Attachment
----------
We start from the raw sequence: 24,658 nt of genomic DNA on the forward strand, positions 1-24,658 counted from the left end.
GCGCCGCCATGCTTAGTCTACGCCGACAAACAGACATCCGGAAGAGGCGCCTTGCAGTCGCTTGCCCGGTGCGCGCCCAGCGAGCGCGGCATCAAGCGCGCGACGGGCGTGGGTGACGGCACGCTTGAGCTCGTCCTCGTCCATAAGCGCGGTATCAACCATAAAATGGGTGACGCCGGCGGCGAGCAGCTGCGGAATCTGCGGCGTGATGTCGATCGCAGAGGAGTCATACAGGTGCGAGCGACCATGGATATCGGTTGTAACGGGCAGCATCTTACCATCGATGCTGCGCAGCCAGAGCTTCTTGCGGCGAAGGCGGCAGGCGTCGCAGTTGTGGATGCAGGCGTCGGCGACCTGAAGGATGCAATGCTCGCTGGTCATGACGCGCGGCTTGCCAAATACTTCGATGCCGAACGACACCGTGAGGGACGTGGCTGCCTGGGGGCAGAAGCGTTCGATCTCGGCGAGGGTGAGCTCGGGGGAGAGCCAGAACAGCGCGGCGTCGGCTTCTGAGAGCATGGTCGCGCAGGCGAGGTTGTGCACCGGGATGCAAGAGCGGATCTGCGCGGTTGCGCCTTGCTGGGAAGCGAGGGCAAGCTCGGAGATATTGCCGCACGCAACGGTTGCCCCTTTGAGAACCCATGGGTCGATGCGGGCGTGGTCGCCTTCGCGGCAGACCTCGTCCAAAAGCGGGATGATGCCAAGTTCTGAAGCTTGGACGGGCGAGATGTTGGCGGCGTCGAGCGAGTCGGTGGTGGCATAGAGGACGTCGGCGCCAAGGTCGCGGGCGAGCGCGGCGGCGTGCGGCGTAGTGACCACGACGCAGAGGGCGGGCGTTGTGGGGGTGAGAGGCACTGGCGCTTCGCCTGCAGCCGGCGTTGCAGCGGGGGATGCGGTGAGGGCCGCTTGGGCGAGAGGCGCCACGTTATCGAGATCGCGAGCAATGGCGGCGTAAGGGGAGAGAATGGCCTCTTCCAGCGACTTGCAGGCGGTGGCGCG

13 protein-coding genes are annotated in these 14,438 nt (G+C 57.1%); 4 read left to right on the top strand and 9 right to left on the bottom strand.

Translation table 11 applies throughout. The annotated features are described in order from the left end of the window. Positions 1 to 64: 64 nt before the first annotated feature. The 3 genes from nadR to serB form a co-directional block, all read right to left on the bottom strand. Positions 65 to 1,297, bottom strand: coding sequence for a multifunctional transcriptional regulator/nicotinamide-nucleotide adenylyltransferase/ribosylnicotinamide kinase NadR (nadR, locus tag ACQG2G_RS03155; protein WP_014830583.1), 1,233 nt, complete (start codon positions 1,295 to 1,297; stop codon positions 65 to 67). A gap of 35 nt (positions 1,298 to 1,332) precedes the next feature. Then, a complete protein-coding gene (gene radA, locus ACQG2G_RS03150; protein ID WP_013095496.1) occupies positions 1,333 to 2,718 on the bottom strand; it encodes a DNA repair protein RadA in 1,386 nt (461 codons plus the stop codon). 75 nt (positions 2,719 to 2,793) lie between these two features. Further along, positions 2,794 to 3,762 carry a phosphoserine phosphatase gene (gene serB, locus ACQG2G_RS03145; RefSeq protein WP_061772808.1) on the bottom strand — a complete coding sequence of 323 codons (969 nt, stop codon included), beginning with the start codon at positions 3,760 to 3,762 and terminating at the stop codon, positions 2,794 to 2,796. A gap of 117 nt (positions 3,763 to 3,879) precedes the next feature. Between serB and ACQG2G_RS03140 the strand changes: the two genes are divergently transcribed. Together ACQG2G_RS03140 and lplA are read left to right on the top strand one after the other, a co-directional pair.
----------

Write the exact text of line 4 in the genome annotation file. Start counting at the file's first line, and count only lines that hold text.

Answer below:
Translation table 11 applies throughout. The annotated features are described in order from the left end of the window. Positions 1 to 64: 64 nt before the first annotated feature. The 3 genes from nadR to serB form a co-directional block, all read right to left on the bottom strand. Positions 65 to 1,297, bottom strand: coding sequence for a multifunctional transcriptional regulator/nicotinamide-nucleotide adenylyltransferase/ribosylnicotinamide kinase NadR (nadR, locus tag ACQG2G_RS03155; protein WP_014830583.1), 1,233 nt, complete (start codon positions 1,295 to 1,297; stop codon positions 65 to 67). A gap of 35 nt (positions 1,298 to 1,332) precedes the next feature. Then, a complete protein-coding gene (gene radA, locus ACQG2G_RS03150; protein ID WP_013095496.1) occupies positions 1,333 to 2,718 on the bottom strand; it encodes a DNA repair protein RadA in 1,386 nt (461 codons plus the stop codon). 75 nt (positions 2,719 to 2,793) lie between these two features. Further along, positions 2,794 to 3,762 carry a phosphoserine phosphatase gene (gene serB, locus ACQG2G_RS03145; RefSeq protein WP_061772808.1) on the bottom strand — a complete coding sequence of 323 codons (969 nt, stop codon included), beginning with the start codon at positions 3,760 to 3,762 and terminating at the stop codon, positions 2,794 to 2,796. A gap of 117 nt (positions 3,763 to 3,879) precedes the next feature. Between serB and ACQG2G_RS03140 the strand changes: the two genes are divergently transcribed. Together ACQG2G_RS03140 and lplA are read left to right on the top strand one after the other, a co-directional pair.